Whenever I think of an action scene, I see it play out in my head the way it would in a movie: guy jumps from car, pulls out machine gun, blows up tanker.
As you read the previous sentence, what you are visualizing is called “external action”. You know nothing of the internal action in the scene. While pure external action scenes work for movies (supplemented by sexy outfits and special effects) , books simply cannot rely on external action alone to engage the reader. If you do, your writing tends to come across as superficial and mechanical.
Any scene in a book, including action scenes, should propel your story forward and develop character. This is where you mix internal action with external action. Don’t be afraid to write about your character’s internal conflicts. I like to jack up the emotional stakes of an action scene with things like betrayal, lust, and sacrifice. Be sure to work these in!
Another point. If an action scene lacks tension, it’s boring. Trust me, being afraid for your life usually isn’t enough. Once you understand it, tension is easy enough to write. Think of an elastic band being pulled in two opposite directions, the harder you pull the more tension there is. If a character is experiencing a strong emotion (he loves the girl), introduce or suggest an opposite emotion at the same time (he’s afraid she might kill him) and voila! Instant tension.
Finally, pay attention to your pacing. Action scenes tend to be written with short tight sentences to suggest rapid movement. This is entirely appropriate, but if you don’t give your audience a change of pace once in awhile, they’re going to drop out of the race.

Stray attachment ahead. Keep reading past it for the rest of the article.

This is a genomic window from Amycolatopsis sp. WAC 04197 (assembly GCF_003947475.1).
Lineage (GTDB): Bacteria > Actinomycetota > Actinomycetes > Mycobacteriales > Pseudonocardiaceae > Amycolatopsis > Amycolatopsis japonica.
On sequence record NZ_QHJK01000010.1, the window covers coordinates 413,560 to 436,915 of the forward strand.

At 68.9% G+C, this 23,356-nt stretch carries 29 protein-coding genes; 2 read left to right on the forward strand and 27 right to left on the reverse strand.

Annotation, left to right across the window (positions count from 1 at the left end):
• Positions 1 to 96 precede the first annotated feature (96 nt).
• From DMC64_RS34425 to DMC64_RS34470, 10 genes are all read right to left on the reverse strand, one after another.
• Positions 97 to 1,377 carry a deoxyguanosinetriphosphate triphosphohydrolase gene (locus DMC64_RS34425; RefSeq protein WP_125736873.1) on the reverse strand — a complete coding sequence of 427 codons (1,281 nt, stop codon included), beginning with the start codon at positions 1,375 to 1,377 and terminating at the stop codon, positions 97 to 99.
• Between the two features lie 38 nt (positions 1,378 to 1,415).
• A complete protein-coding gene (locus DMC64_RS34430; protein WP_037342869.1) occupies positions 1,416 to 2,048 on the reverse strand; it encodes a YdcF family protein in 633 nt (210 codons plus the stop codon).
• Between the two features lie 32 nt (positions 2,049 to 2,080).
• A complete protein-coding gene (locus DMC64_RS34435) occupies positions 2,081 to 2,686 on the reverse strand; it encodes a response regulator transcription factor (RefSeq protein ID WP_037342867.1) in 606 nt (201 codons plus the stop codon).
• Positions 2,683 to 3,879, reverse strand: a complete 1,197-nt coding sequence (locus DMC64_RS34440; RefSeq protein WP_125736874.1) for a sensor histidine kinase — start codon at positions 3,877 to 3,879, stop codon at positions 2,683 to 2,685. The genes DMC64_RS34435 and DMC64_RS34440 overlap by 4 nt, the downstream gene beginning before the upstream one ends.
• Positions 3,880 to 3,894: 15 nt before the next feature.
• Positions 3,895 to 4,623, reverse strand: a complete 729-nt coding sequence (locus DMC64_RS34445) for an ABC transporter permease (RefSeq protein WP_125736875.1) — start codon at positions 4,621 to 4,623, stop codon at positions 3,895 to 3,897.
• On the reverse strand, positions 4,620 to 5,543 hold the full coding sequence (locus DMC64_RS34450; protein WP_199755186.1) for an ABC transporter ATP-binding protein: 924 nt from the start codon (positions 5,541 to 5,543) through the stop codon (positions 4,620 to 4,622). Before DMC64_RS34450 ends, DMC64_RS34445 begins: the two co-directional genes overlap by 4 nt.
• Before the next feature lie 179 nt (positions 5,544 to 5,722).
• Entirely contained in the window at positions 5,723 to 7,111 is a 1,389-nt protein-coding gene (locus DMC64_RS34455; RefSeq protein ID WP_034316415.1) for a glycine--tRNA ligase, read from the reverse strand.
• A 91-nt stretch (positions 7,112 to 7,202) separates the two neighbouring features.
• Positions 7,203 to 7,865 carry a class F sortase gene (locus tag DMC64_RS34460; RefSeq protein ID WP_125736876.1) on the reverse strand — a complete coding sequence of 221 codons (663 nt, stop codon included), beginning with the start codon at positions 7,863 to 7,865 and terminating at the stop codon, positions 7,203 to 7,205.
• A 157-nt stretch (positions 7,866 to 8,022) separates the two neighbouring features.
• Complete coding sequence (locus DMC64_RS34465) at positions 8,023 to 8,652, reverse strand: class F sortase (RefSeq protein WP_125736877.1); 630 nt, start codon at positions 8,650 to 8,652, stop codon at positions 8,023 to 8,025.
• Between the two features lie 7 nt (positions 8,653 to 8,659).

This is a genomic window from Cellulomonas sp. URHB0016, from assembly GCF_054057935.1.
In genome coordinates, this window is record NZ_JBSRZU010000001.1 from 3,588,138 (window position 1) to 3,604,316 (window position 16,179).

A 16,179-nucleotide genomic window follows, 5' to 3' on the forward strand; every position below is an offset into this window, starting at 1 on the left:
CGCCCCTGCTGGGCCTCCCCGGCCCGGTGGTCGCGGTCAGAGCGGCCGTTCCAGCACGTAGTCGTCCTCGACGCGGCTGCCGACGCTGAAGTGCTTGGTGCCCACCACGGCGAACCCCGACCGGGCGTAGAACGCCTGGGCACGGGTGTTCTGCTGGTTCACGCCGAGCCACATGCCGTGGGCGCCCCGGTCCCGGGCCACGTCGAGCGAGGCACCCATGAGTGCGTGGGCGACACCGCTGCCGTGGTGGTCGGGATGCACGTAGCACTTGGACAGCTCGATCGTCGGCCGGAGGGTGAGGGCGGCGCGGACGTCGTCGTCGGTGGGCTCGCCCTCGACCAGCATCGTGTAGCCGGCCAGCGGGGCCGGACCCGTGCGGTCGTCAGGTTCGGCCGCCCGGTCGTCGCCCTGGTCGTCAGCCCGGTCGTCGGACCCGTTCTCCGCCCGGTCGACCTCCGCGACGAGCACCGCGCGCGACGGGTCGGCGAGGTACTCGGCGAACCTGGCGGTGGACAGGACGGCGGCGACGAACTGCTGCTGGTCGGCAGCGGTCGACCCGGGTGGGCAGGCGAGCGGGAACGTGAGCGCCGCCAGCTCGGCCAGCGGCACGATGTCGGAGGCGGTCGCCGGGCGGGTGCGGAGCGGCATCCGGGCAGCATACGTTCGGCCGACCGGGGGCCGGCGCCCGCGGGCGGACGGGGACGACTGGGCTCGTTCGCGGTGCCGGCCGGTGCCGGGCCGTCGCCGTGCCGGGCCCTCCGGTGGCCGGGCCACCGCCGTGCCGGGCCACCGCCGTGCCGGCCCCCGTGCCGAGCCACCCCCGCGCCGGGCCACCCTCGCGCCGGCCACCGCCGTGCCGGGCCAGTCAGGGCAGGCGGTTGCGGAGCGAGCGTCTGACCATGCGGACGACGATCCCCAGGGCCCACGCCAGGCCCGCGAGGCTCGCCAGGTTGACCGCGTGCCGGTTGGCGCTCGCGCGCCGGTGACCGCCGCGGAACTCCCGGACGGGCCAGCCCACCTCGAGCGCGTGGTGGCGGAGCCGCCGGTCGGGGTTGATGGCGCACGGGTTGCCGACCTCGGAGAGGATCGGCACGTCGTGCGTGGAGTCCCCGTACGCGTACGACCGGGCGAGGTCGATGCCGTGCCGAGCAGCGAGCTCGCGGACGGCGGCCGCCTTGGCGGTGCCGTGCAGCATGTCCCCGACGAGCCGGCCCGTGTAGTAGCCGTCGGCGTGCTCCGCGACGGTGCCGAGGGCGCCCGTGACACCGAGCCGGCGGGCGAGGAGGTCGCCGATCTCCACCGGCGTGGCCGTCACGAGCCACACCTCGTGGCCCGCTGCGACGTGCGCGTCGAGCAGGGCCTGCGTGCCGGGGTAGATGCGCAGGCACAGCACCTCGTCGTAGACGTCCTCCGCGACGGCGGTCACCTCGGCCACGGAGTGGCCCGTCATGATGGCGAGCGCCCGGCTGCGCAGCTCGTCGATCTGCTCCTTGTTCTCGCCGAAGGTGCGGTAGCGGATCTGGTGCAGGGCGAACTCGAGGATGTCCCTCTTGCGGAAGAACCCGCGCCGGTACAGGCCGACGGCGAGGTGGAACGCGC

You can use longer sentences to highlight points of particular importance to the plot of your book. Below I’ve written a faster-paced sentence:
Tom spun in surprise and Eric hit him on the jaw.
Depending on the story, this might be a really significant event and you may want to spend some more time with it. For instance:
Tom spun in surprise, his expression shocked. Eric, wearing a crooked grin, slung a bloody-knuckled fist into Tom’s jaw.
Notice the tension developed by the fact that Eric is smiling as he punches Tom out.
You can also use longer-paced sentences to build atmosphere and drop in choice bits of description. Because an action scene does tend to be visual, it’s important not to forget about the place where your scene happens.
🙂 In the interests of keeping this blog a reasonable length, I think I’ll stop there. Let me know if you have any questions!